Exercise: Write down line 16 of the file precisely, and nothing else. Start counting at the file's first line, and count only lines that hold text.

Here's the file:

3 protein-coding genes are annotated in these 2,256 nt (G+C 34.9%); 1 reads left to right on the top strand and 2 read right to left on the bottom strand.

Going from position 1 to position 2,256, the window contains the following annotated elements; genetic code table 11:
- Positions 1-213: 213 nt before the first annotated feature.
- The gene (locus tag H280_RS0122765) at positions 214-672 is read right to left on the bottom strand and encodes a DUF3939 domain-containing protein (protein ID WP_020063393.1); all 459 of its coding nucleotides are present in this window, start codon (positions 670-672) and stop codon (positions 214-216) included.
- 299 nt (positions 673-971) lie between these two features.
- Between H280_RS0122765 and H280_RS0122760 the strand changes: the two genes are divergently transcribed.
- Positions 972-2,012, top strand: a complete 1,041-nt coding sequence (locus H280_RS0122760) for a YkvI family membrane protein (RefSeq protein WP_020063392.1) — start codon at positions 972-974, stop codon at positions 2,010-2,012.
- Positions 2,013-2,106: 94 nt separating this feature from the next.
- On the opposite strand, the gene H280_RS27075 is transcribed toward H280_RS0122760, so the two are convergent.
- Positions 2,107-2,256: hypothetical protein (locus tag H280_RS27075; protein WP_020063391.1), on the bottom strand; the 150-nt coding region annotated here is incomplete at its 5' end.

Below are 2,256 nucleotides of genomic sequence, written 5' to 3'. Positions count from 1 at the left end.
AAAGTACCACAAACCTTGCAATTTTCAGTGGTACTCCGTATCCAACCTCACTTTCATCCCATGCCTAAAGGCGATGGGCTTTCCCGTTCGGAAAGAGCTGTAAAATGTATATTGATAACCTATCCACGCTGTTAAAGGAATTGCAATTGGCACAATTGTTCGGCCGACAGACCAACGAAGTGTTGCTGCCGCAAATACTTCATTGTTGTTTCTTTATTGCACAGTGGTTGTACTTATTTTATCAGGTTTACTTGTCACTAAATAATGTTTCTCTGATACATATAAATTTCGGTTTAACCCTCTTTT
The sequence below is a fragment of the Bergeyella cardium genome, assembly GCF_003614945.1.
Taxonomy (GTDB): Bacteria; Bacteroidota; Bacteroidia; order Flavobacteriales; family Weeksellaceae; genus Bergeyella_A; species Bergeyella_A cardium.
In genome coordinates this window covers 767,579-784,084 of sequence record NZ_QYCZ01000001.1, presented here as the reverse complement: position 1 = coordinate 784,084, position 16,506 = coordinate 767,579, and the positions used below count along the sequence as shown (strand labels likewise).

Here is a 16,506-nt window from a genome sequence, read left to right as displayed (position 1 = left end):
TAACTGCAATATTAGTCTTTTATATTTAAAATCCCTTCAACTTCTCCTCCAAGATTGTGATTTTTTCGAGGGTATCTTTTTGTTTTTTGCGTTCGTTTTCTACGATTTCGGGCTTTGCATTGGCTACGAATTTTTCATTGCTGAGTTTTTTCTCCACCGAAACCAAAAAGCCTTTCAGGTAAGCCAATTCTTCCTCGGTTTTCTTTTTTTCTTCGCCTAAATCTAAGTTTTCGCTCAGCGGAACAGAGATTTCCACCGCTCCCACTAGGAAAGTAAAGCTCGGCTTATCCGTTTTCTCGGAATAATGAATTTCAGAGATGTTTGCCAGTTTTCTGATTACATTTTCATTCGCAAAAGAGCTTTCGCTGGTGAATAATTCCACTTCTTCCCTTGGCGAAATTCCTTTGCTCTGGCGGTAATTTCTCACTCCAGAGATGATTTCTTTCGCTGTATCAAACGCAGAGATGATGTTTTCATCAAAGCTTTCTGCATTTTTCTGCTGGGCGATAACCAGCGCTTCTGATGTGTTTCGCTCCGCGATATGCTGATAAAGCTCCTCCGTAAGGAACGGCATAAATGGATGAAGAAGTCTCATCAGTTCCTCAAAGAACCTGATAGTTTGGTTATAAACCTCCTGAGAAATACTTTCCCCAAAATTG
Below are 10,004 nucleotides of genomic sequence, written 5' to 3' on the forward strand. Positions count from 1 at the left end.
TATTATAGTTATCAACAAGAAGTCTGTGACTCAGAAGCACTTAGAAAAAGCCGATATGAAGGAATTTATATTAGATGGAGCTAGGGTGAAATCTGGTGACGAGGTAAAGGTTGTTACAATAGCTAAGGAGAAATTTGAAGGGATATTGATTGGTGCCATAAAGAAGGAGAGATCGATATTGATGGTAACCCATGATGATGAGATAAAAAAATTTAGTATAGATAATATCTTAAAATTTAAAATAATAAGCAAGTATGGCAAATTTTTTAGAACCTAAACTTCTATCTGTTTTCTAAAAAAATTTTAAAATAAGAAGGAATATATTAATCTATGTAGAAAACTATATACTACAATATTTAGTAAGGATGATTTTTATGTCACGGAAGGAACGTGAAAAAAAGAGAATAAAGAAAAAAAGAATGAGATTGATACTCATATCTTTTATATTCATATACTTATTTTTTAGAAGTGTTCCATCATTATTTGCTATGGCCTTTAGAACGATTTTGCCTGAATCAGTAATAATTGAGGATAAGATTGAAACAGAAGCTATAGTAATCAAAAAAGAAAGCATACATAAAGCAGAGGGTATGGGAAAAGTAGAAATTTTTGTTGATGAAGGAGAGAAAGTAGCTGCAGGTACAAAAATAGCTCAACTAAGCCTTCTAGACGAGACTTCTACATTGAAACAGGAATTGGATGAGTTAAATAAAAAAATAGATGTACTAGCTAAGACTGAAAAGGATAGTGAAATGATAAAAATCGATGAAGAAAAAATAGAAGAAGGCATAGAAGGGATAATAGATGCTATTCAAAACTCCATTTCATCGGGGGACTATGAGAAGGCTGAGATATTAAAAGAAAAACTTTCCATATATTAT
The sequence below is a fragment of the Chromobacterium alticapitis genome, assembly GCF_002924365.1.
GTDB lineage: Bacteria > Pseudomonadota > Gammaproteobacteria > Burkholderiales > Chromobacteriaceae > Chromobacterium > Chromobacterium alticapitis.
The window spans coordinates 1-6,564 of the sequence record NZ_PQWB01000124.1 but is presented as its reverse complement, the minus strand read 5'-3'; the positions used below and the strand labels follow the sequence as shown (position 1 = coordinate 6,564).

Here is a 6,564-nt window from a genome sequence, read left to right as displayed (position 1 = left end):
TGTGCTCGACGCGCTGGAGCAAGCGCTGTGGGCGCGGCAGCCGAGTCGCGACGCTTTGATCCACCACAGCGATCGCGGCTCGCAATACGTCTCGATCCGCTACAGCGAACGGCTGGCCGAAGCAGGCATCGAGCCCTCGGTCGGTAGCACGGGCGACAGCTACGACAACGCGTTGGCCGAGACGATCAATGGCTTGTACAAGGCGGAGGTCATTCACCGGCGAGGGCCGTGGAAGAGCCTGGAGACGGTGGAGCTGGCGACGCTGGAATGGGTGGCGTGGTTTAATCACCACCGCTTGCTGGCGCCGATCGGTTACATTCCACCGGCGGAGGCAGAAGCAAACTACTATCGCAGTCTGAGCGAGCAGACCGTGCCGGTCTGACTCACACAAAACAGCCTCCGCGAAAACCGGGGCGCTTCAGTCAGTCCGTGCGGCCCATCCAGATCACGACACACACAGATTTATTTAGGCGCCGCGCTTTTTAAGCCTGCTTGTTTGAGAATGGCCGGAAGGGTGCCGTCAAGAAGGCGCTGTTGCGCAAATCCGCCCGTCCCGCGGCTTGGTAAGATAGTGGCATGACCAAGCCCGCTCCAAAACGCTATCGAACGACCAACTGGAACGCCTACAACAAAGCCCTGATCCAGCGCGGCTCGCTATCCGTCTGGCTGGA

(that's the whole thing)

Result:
Here is a 16,506-nt window from a genome sequence, read left to right as displayed (position 1 = left end):